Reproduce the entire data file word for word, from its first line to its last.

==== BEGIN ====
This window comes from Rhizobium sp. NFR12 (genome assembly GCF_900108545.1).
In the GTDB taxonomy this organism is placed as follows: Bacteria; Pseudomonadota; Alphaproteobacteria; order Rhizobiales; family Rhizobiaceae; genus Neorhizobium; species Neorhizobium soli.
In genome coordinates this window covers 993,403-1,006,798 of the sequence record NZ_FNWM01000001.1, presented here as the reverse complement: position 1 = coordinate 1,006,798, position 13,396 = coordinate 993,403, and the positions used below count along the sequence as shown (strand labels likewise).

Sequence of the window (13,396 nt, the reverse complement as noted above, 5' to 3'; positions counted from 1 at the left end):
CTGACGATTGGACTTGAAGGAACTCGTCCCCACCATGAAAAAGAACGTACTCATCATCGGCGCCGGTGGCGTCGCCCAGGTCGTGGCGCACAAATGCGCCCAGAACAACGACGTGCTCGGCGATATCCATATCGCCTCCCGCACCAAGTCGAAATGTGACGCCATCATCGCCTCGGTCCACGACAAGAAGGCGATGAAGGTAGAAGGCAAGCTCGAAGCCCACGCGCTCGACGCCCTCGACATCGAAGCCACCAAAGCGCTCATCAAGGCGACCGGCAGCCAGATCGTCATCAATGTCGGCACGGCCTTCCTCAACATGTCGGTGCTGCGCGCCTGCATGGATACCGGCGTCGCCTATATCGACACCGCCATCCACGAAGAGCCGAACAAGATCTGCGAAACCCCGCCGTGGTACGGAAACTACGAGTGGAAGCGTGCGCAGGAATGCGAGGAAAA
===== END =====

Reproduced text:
This window comes from Rhizobium sp. NFR12 (genome assembly GCF_900108545.1).
In the GTDB taxonomy this organism is placed as follows: Bacteria; Pseudomonadota; Alphaproteobacteria; order Rhizobiales; family Rhizobiaceae; genus Neorhizobium; species Neorhizobium soli.
In genome coordinates this window covers 993,403-1,006,798 of the sequence record NZ_FNWM01000001.1, presented here as the reverse complement: position 1 = coordinate 1,006,798, position 13,396 = coordinate 993,403, and the positions used below count along the sequence as shown (strand labels likewise).

Sequence of the window (13,396 nt, the reverse complement as noted above, 5' to 3'; positions counted from 1 at the left end):
CTGACGATTGGACTTGAAGGAACTCGTCCCCACCATGAAAAAGAACGTACTCATCATCGGCGCCGGTGGCGTCGCCCAGGTCGTGGCGCACAAATGCGCCCAGAACAACGACGTGCTCGGCGATATCCATATCGCCTCCCGCACCAAGTCGAAATGTGACGCCATCATCGCCTCGGTCCACGACAAGAAGGCGATGAAGGTAGAAGGCAAGCTCGAAGCCCACGCGCTCGACGCCCTCGACATCGAAGCCACCAAAGCGCTCATCAAGGCGACCGGCAGCCAGATCGTCATCAATGTCGGCACGGCCTTCCTCAACATGTCGGTGCTGCGCGCCTGCATGGATACCGGCGTCGCCTATATCGACACCGCCATCCACGAAGAGCCGAACAAGATCTGCGAAACCCCGCCGTGGTACGGAAACTACGAGTGGAAGCGTGCGCAGGAATGCGAGGAAAA